PROMINENT Roman Catholics have sought to defend the late Pope St John Paul II, after a Vatican report exposed errors of judgement in his promotion of an American cardinal, Theodore McCarrick, who was later laicised for sexual crimes over three decades.
“This report demonstrates how St John Paul II was cynically misled,” the President of the Polish Bishops’ Conference, Archbishop Stanislaw Gadecki, said. “He did not receive full and complete information from American bishops about McCarrick’s moral conduct, while McCarrick himself lied in claiming he had not had sexual relations with anyone.”
The Archbishop was reacting to media coverage of the 460-page report, which describes how RC clergy and laypeople had attempted to draw their Church’s attention to abuses by McCarrick, who served as a bishop and archbishop in New York, New Jersey, Newark, and Washington, DC.
The canonised pope was also defended by both the Knights of Columbus, who run a St John Paul II National Shrine in Washington, DC, and his biographer, George Weigel, who wrote, in the American journal First Things, that the McCarrick case showed that “even brilliant and holy men, even saints, can be deceived.”
The report, published after two years’ work by a commissionin Rome, relates how John Paul II appointed McCarrick Archbishop of Washington in 2000, raising him to cardinal a year later, after being badly advised by counsellors on both sides of the Atlantic.
It highlights general failures in the vetting process for RC episcopal appointments, notably concerning past inappropriate or criminal behaviour, and says that John Paul may have believed McCarrick’s denials because of his experiences in Poland, where communist-era secret police often used false sexual-misconduct claims to ensnare clergy.
The report also hints at misjudgements by other senior figures, including the Polish Pope’s long-serving secretary, the retired Cardinal Stanislaw Dziwisz, who handled correspondence with McCarrick, including a key letter of self-justification in 2000 which “significantly contributed” to his advancement.
Cardinal Dziwisz, now 81, has rebutted separate claims in a Polish TV documentary that he connived in covering up sexual abuse by clergy while he was Archbishop of Kraków, from 2005 to 2016.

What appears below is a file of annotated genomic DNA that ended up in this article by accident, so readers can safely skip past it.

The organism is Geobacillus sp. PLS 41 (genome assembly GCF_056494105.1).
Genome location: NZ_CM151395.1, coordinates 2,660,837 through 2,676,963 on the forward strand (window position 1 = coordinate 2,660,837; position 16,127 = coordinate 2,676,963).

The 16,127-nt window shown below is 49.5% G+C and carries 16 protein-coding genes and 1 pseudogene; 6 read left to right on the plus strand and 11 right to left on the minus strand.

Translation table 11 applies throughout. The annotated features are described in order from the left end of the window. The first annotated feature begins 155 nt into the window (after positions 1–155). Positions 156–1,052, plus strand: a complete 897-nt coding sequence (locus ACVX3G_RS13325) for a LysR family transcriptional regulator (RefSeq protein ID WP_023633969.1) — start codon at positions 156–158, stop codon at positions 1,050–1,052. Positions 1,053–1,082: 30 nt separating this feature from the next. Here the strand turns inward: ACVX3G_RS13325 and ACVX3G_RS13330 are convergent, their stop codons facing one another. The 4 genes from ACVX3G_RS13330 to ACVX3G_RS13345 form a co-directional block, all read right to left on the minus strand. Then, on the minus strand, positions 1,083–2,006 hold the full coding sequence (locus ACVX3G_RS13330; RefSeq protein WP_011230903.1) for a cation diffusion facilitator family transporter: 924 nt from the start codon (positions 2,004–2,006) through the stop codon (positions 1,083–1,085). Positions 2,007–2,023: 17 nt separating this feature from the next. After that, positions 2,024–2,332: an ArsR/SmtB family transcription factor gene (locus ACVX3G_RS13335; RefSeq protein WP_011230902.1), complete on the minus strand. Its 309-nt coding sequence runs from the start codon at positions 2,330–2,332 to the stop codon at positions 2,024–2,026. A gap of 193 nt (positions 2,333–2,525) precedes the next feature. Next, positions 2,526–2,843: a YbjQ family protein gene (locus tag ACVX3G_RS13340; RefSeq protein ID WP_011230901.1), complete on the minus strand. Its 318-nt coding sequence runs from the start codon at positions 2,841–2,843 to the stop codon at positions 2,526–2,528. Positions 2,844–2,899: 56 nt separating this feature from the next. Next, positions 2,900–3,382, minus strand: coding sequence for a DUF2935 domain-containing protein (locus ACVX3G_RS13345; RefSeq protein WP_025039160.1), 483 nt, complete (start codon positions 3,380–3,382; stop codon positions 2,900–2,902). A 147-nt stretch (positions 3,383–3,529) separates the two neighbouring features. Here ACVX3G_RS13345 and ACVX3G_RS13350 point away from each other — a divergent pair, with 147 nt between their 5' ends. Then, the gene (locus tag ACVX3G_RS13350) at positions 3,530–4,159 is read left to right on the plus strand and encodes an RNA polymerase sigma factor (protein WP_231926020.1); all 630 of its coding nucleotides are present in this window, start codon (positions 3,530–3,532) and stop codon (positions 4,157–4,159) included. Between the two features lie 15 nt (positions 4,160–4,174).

The reputation of St John Paul II (1920-2005) is highly sensitive in his native Poland, where the Catholic Church lobbied for his early beatification and canonisation in 2014, but was rebuffed when it petitioned the Vatican and bishops worldwide, a year ago, to have him elevated still further as a Doctor of the Church and patron saint of Europe.
The Vatican report is expected to spur more critical evaluations, however, notably over his appointment of other discredited church leaders, including Cardinal Keith O’Brien, of Edinburgh, who resigned in 2013 amid accusations of sexual immorality.
In an editorial last week, the liberal weekly National Catholic Reporter called on bishops in the United States to suppress the cult of St John Paul II, arguing that his “calamitous, callous decision-making” had endangered children and young adults, “undermining the global church’s witness and shattering its credibility as an institution”.
John Paul II’s record was vigorously defended in Poland, however, where the John Paul II Catholic University of Lublin rejected the “untruthful accusations, calumnies and slanders” against him, insisting in a statement that John Paul II had himself tightened canonical sanctions against sexual abusers.
McCarrick, now 90, was stripped of his priesthood in February 2019, after a church investigation and trial found him guilty of sexual crimes and abuse of power. He is the most senior RC church official in modern times to be laicised. His whereabouts have not been publicly known since he left a Capuchin friary in Kansas earlier this year.
Read comment on the story from Andrew Brown, and in his press column